But there’s also the clear and present danger of a generation of Christians who score well when it comes to theological orthodoxy and yet live like pagans or, perhaps even worse, self-righteous Pharisees. In our time, there is still a battle to be fought for truth. But make no mistake, our colleges and universities will rightly be judged by the measure of Christian discipleship and commitment that marks our campus communities, including the lives of our graduates.
Stewardship of Christian Higher Education
In the next twenty-five years, Christian higher education will be faced with massive challenges and a variety of existential crises. Frankly, there will be a sifting. Many historically Christian institutions will be revealed to be little more than overpriced and underperforming nonprofit institutions that have been hollowed out of any distinct Christian witness. The headwinds of cultural hostility will grow stronger, the enrollment challenges more severe, the fiscal constraints more difficult.
But for those institutions that are committed and prepared, Christian higher education still represents one of the most significant stewardships of kingdom opportunity. This will likely involve tearing down some of the idols we’ve bought into as American Christians, whether inadvertently or not. Our budgets will be restructured, and how we define “the good life” will need to be realigned with biblical truth, a global vision, and missiological urgency. Our courage to operate from the margins of elite culture, rather than from the ever-elusive dream of within it, will be tested.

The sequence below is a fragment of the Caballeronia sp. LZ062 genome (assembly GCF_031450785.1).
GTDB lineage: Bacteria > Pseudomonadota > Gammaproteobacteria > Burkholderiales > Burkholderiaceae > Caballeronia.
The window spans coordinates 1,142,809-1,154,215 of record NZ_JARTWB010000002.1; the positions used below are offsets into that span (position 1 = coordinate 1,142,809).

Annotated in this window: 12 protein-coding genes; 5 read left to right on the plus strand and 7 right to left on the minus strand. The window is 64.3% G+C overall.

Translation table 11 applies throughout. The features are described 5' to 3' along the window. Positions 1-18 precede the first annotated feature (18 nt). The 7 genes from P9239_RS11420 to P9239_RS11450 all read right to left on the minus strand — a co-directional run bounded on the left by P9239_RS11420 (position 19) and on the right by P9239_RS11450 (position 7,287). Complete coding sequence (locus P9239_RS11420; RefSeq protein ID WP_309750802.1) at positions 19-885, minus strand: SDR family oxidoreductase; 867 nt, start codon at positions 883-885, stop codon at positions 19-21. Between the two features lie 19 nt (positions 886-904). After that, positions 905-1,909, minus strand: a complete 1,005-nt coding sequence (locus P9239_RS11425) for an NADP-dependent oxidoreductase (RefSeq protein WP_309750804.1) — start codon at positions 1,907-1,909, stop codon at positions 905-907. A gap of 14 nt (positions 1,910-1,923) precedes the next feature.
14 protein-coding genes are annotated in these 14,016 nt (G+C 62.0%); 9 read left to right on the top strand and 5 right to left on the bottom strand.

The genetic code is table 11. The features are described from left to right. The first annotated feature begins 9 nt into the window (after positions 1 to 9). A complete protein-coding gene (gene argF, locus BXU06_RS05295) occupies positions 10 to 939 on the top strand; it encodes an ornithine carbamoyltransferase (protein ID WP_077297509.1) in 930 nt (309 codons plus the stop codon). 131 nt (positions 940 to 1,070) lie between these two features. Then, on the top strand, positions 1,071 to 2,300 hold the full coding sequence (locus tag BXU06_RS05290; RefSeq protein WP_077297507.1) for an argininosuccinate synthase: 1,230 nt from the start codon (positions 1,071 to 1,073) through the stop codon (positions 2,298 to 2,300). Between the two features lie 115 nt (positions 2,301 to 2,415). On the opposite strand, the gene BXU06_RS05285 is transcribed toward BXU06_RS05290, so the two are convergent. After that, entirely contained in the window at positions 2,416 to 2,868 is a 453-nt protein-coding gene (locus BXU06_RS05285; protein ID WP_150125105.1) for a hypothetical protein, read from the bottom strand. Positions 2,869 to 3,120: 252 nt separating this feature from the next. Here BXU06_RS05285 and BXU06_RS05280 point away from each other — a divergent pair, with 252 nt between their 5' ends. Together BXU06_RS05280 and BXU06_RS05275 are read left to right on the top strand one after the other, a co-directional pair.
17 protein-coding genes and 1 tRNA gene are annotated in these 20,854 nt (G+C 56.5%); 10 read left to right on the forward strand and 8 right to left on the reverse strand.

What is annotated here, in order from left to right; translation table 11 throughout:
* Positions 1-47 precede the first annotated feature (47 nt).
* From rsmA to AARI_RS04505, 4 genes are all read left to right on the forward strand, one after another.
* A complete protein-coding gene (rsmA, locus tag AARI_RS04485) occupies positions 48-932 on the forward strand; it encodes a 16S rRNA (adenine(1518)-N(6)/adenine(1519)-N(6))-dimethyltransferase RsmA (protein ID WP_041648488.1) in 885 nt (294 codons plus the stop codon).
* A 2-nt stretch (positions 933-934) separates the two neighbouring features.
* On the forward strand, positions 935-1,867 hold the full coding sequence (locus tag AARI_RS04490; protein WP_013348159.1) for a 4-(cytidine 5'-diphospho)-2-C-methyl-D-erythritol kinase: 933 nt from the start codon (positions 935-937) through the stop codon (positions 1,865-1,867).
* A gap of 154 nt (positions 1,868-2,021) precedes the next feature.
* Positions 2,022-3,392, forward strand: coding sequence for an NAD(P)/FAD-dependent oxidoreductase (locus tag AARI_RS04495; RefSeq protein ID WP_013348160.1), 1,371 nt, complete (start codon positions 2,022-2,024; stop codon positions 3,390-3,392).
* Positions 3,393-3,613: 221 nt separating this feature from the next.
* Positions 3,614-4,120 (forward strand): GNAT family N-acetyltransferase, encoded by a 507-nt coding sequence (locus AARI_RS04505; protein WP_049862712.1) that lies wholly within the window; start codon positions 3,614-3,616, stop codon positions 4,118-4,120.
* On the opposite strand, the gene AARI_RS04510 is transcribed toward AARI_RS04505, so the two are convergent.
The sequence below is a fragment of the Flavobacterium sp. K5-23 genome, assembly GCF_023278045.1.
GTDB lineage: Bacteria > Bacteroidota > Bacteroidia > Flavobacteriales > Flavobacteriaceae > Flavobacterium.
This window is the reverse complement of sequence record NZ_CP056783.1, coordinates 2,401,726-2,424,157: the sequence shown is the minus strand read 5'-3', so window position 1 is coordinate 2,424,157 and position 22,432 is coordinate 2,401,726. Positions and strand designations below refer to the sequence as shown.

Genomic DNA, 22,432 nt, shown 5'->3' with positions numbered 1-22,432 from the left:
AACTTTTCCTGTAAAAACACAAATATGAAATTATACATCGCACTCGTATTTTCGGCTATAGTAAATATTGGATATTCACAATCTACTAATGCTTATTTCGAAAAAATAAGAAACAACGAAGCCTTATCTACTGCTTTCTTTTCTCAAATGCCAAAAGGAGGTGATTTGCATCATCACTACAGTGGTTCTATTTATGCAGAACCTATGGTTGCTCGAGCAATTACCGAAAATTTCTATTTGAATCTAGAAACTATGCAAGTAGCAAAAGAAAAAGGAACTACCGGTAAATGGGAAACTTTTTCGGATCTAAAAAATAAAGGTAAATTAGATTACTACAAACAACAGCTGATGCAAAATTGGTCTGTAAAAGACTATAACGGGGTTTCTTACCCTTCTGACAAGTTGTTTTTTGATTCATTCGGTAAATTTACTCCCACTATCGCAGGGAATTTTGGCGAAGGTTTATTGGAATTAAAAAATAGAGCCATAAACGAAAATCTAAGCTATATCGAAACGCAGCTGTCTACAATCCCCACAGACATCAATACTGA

With all of those realities, though, there is much opportunity. Students who receive this kind of education will leave with more than degrees. They will have been shaped by a comprehensively Christian curriculum, campus culture, and vision.
Faculty will understand their vocation as teacher-scholars who not only teach and publish at the highest level but are instruments in God’s hand in calling out and mobilizing another generation on mission, regardless of their major. Donors and supporters will enthusiastically and sacrificially partner with these kinds of colleges and universities because they recognize the ways in which their resources are leveraged in a way that no other school could.
Go and Send
When describing the assembly of David’s army, the Old Testament makes a passing reference to the sons of Issachar as those who “had understanding of the times, to know what Israel ought to do” (1 Chron 12:32).
I’m hopeful that we’re seeing some of the offspring of Issachar among us even today in Christian higher education. The need is great and the hour short. Wherever Christ calls, we must go. Whomever Christ calls, we must send.
Our Christian colleges and universities have a part to play in that. So do you.
This article originally appeared at the website of the International Mission Board.